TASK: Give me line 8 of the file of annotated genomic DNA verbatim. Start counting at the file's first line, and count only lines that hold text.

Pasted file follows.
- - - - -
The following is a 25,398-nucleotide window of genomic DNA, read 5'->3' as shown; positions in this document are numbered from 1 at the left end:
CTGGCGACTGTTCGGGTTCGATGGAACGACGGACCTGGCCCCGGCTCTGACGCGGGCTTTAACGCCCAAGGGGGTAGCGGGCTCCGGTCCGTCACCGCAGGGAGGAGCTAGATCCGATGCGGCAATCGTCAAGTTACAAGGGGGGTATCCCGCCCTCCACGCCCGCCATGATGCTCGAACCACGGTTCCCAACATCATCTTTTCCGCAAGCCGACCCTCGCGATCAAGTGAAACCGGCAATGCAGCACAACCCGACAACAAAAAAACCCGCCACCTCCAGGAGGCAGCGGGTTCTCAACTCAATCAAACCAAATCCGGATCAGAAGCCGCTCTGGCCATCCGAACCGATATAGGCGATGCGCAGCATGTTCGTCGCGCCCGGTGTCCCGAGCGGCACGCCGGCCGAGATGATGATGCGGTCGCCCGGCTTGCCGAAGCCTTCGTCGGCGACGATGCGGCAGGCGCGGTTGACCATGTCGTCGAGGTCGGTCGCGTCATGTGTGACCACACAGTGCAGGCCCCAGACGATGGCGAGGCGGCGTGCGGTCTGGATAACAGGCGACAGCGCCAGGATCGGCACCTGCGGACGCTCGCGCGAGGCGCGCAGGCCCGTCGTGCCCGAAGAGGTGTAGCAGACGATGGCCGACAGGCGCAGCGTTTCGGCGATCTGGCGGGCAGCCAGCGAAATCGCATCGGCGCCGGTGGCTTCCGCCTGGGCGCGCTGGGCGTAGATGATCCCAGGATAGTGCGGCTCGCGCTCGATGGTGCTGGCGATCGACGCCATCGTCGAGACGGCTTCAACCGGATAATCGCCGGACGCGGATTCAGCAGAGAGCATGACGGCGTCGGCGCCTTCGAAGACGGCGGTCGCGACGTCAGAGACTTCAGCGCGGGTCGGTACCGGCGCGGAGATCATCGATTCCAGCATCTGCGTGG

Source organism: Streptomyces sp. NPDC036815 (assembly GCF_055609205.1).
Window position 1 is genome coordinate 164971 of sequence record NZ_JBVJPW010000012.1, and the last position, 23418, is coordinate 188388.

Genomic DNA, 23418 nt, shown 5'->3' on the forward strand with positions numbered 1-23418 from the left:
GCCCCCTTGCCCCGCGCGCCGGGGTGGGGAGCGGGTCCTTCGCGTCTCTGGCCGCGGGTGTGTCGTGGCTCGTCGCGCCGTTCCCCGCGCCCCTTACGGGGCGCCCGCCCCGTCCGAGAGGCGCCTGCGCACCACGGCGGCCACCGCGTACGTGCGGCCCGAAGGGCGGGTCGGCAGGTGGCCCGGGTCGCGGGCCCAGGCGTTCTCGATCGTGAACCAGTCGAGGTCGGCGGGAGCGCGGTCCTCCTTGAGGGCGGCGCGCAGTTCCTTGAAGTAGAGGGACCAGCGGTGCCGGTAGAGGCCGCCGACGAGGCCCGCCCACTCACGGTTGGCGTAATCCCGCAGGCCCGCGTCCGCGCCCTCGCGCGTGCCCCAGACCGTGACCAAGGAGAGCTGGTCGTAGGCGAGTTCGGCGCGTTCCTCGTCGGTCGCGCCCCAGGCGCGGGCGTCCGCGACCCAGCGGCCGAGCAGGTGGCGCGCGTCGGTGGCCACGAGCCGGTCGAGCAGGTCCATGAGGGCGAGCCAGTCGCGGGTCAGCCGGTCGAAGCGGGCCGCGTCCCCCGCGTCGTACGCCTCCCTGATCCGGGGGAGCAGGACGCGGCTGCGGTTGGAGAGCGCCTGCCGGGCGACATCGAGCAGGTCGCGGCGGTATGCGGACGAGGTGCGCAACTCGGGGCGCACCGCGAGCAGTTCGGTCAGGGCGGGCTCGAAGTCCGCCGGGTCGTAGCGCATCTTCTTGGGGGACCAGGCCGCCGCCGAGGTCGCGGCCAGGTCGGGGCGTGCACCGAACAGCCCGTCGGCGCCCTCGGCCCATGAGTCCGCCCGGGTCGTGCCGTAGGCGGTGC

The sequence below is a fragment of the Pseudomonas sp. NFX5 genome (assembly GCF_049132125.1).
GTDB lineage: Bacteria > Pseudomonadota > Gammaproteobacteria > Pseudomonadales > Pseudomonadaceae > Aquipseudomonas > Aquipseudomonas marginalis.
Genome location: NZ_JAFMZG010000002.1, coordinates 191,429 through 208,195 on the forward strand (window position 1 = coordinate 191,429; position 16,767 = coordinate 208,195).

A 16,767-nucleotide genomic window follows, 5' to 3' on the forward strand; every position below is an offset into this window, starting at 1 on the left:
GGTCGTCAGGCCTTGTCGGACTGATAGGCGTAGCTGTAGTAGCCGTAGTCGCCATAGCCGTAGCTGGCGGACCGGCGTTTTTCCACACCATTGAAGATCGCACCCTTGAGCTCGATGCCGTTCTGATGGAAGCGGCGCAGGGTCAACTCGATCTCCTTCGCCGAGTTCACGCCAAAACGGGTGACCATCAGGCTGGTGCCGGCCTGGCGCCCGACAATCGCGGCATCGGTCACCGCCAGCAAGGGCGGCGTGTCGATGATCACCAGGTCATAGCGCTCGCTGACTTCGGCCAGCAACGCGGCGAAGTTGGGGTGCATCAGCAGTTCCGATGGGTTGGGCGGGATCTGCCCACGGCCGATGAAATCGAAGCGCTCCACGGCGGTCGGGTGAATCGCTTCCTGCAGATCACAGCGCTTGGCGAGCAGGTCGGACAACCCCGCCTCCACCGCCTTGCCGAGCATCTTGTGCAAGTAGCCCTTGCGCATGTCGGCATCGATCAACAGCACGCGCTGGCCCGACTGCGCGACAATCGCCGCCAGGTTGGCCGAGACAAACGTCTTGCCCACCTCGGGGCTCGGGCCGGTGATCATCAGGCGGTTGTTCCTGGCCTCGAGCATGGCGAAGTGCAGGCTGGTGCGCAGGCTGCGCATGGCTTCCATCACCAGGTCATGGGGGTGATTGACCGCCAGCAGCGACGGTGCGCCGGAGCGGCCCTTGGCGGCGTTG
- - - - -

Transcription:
GTDB lineage: Bacteria > Pseudomonadota > Gammaproteobacteria > Pseudomonadales > Pseudomonadaceae > Aquipseudomonas > Aquipseudomonas marginalis.